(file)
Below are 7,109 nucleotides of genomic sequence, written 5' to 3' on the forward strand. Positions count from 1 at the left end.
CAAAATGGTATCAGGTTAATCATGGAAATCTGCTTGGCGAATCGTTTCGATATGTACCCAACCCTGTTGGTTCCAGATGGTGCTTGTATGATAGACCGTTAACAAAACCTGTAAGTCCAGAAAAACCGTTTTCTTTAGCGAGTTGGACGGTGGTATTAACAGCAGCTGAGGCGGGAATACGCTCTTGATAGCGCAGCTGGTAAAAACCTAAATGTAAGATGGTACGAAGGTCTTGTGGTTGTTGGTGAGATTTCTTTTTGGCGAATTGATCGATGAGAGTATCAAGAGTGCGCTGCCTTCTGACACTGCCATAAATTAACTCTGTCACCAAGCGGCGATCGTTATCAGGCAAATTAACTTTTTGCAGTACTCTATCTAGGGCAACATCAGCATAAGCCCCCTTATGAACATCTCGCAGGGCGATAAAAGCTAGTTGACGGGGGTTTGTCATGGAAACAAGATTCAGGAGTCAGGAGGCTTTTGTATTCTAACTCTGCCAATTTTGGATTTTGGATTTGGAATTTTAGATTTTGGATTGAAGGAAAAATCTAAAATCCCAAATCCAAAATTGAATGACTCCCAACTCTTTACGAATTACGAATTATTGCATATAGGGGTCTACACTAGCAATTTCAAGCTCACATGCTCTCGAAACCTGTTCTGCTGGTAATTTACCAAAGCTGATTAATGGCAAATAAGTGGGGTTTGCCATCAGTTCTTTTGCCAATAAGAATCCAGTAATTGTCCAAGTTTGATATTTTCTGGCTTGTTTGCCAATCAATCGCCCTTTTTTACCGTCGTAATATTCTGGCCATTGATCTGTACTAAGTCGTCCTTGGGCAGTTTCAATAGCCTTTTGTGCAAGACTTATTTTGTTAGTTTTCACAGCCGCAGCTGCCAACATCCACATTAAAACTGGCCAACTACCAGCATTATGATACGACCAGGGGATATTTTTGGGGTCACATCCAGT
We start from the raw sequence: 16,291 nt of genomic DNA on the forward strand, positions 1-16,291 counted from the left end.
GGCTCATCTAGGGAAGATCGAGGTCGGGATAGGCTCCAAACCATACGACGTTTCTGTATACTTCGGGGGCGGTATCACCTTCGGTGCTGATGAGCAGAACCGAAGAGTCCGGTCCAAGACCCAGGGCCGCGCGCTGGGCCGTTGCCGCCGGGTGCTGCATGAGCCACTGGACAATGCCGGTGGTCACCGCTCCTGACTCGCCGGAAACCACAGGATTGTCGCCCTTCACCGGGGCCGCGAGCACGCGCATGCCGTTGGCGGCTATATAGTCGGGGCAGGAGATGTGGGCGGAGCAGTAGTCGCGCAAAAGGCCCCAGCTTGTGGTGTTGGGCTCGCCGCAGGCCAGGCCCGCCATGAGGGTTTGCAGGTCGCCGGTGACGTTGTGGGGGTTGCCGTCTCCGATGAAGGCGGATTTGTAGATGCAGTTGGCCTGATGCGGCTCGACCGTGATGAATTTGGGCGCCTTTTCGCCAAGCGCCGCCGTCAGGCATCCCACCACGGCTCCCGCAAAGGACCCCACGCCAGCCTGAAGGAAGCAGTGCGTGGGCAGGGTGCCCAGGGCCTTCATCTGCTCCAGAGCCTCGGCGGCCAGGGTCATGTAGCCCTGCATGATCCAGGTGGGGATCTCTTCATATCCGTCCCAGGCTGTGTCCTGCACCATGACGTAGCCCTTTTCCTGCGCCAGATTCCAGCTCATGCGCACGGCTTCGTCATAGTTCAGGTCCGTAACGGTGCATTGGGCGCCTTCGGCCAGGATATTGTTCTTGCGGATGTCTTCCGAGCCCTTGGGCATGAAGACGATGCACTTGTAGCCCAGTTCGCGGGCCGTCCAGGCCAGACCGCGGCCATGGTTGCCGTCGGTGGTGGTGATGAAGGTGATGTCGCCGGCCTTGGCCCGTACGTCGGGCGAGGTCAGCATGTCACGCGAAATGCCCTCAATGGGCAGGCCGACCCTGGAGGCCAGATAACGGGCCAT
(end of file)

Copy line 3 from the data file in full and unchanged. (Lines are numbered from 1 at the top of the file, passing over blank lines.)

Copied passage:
We start from the raw sequence: 16,291 nt of genomic DNA on the forward strand, positions 1-16,291 counted from the left end.